Saturday, June 15, 2024

Warts and all

I majored in history and then taught it for over three decades. Late in my career, I taught a 9th grade TAG elective with two colleagues, one from the Science department, and the other an English teacher. We chose the 19th century as a time frame because of significant events that occurred in each of our fields, as well as the kinds of subject matter that might interest bright and motivated students in that age group. One of my most helpful discoveries was the work of Gertrude Himmelfarb. Her work as a historian focused on that century. And her work was fascinating. A search for her name on this site will find many references. National Affairs has published an essay on "The Historian's Craft" about Himmelfarb's approach to the discipline:
...Himmelfarb looked to the past and what it had to say about liberal society as someone (to borrow philosopher William James's phrase) "twice-born": someone who appreciated the profound and terrible role contingency played in history; who had no illusions about the purported inevitability of progress; who, as she put it herself, experienced "life as a tragic mystery, acutely aware of the potentiality for evil and of the heroic effort required to overcome it." ....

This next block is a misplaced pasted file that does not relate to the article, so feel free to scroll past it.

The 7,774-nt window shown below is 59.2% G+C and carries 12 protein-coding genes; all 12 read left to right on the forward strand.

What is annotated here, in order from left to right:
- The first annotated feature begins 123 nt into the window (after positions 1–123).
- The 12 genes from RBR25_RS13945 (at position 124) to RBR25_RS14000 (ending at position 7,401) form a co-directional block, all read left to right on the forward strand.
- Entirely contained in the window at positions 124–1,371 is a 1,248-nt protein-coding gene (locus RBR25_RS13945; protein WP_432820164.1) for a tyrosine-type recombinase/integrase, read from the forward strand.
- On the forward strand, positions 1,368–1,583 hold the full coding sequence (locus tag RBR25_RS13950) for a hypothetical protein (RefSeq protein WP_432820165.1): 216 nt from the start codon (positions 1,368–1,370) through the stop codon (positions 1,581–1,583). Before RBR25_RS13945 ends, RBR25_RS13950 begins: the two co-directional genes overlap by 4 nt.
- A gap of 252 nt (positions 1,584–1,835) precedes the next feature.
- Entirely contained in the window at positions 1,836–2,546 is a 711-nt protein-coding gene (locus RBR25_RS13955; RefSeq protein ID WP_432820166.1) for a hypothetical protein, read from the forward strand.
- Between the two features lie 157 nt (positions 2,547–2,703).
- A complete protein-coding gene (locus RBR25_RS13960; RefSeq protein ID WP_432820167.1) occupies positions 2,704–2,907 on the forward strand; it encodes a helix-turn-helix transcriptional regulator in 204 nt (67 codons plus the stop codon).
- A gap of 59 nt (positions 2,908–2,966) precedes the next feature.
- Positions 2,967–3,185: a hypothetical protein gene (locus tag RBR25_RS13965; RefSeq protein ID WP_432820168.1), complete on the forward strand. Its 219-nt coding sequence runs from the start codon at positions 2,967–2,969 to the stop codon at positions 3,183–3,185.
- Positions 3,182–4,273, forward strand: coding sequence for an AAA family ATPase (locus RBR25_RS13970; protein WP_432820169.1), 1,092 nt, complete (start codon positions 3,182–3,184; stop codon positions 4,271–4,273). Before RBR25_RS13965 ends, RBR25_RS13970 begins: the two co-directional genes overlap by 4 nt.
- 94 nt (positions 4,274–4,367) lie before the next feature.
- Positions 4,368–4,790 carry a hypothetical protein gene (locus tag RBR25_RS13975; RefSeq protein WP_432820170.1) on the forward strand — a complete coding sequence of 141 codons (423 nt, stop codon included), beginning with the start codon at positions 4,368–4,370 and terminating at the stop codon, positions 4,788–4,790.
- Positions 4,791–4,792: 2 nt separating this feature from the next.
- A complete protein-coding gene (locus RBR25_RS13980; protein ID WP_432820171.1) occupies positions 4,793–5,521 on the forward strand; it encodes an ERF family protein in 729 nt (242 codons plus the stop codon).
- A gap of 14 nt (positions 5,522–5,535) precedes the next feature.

Himmelfarb had as little use for misty-eyed nostalgia as she did for an unbounded confidence in the moral arc of history. She revered the liberal tradition, particularly the sensible, practical, and virtue-oriented one born out of the British and American enlightenments, and the multi-generational British and American societies that cultivated and transmitted this tradition. Morals and moral sense mattered, in her telling, because they made the pursuit of freedom — of a kind of progress — possible. ....

"I suffer from the professional deformation of the historian," Himmelfarb confessed at the end of The New History and the Old. "Philosophers can see the eternal verities that transcend history. Political scientists can see the abstract processes that underlie history. Historians can only see history itself, the 'epiphenomena' of history, it might be said pejoratively — the messy, unpredictable, contradictory, transitory, yet ineluctable facts of history."

Even if history is only visible through a glass darkly and mired in mess and contradiction, Himmelfarb knew that wrestling with its ineluctable facts was an essential part of recovering a tradition worth preserving. Unfortunately, our capacity to meaningfully reckon with historical facts (moral or otherwise) has been jeopardized by those who treat history as a litany of abuses by the empowered against the disempowered, while others sanitize it beyond recognition by cleaving ideas from their historical context. If we are to return history to its rightful place in our civic discourse, it will depend in part on emulating the example Himmelfarb set by treating history as a beloved spouse — warts and all.

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